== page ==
Australian Prime Minister Scott Morrison is 'open' to the idea of introducing a gender quota in the Liberal Party.
The move has been fervently discussed recently as a potential way to get more women into Federal parliament in light of recent events.
"When it comes to that issue, I don't hold the same reservations as others do," Morrison said.
"We tried it the other way it's not getting the results that we want to see, I would like to see us do better on that front."
Industry and Science Minister Karen Andrews added that she would also be willing to discuss a gender quota, saying she's had a says she has had a 'gutful' of the behaviour towards women in Parliament and other workplaces.
"I've always been quite anti-quotas because I felt that it was a disadvantage to women," she said.
"Our processes to attract more women into my party and into the parliament have not been as successful as they need to be.
"We can't continue doing the same thing and expect a different outcome."
Speaking to the ABC, she added: "Continuing the way we have, to attract women, has clearly not been anywhere near as successful as it needs to be.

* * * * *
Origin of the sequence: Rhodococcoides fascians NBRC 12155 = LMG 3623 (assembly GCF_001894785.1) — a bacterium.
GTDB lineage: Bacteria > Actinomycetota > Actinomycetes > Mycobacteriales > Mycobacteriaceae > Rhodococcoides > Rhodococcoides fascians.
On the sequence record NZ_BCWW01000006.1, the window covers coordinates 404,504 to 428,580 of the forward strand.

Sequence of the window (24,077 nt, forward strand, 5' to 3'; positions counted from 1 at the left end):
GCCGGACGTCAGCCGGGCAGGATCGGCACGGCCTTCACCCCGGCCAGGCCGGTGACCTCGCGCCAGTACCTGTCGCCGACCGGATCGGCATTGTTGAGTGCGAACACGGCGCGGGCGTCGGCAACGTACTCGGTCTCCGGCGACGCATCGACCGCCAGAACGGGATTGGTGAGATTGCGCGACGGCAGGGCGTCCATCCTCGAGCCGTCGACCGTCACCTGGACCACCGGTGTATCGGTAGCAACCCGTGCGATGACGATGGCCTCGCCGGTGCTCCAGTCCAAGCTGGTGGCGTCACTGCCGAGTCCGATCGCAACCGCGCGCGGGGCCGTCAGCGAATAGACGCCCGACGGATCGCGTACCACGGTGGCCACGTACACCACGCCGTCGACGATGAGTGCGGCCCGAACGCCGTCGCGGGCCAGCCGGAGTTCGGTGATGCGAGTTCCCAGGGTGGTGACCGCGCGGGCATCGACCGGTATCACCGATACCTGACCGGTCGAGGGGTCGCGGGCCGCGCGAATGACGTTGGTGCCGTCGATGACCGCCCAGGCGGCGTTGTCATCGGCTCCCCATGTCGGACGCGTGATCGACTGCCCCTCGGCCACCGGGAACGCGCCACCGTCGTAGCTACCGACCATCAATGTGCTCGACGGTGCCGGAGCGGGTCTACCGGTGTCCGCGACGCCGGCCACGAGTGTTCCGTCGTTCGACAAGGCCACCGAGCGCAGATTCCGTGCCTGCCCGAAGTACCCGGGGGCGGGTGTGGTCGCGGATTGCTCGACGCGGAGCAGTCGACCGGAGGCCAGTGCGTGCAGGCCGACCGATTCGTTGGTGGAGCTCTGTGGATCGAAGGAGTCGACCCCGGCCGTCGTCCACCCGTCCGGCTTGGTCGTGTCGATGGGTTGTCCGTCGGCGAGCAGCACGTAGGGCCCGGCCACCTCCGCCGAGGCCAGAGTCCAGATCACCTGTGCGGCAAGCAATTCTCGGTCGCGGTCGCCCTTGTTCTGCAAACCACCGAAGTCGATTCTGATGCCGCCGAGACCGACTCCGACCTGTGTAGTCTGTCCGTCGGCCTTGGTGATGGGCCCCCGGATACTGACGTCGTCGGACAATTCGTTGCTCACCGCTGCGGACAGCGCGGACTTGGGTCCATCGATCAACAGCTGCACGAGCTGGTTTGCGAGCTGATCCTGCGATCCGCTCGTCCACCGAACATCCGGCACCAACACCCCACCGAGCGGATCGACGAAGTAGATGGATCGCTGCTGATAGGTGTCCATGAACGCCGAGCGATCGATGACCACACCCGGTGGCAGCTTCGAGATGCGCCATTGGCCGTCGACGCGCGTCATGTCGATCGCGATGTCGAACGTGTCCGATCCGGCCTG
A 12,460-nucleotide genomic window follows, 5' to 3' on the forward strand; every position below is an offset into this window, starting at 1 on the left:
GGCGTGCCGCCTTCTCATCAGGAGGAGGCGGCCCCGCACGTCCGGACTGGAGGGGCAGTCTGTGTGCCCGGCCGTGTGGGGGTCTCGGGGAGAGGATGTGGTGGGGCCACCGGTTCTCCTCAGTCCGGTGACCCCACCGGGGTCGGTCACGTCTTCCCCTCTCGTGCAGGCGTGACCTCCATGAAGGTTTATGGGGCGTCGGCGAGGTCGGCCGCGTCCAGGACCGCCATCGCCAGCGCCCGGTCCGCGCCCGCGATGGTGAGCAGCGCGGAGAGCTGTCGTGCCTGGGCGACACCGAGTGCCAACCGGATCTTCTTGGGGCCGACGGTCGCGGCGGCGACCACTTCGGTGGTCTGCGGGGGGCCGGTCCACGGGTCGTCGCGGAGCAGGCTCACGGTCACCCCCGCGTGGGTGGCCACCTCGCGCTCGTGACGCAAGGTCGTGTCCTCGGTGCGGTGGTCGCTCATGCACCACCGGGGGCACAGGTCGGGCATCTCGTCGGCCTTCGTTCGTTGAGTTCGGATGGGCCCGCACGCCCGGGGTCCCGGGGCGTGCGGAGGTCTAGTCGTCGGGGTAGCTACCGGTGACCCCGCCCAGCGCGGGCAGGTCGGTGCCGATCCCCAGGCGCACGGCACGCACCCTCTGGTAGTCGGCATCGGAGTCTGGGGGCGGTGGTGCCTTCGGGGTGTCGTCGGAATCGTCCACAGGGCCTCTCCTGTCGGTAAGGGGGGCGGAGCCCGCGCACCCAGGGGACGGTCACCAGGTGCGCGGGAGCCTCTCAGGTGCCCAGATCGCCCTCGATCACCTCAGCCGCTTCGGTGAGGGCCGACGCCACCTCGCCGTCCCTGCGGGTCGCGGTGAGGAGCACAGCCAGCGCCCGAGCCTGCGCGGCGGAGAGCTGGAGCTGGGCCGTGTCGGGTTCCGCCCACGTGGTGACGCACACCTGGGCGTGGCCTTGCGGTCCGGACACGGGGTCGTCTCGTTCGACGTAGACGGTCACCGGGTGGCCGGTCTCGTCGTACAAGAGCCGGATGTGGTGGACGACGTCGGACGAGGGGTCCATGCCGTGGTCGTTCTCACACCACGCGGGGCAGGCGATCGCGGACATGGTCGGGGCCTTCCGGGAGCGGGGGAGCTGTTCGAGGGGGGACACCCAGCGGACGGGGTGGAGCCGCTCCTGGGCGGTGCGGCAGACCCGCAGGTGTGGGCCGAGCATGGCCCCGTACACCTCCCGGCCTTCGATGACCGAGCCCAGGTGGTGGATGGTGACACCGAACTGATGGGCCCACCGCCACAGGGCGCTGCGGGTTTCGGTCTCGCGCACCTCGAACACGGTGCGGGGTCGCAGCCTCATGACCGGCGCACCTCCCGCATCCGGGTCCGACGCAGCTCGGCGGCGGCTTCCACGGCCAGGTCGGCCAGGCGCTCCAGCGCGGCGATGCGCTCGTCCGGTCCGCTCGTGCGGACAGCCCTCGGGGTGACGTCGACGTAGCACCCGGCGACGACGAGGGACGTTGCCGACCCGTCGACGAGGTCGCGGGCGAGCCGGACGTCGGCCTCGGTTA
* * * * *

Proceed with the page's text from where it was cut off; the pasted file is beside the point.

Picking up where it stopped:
"The negative to quotas is it supports the narrative that women are only there because they're a number."
The fiery discussion comes as the government is dealing with yet another sex scandal in as many weeks.
A whistleblower has come forward to reveal several Liberal Party staffers had filmed themselves performing lewd sex acts in parliament.
One worker was reportedly immediately sacked after he took a photo of himself masturbating over a female MP's desk.
During Tuesday's press conference, Scott Morison fought back tears while speaking about the graphic event, saying he had been shocked by the revelation.
The PM became emotional when he was talking about how the women in his life have helped him understand issues pertaining to them.
He had come under fire when former Liberal staffer Brittany Higgins came forward with an allegation that she was sexually assaulted in a Minister's office.
At the time, the PM said talking to his wife Jenny helped put Ms Higgins' claim into perspective because she asked him to think of it like it was one of their daughters that went through that.
Many were surprised by the admission and wondered why he needed his wife to explain that.
It also comes off the back of other sexual assault, rape and inappropriate behaviour allegations in the Canberra bubble that have been a massive national conversation this month.
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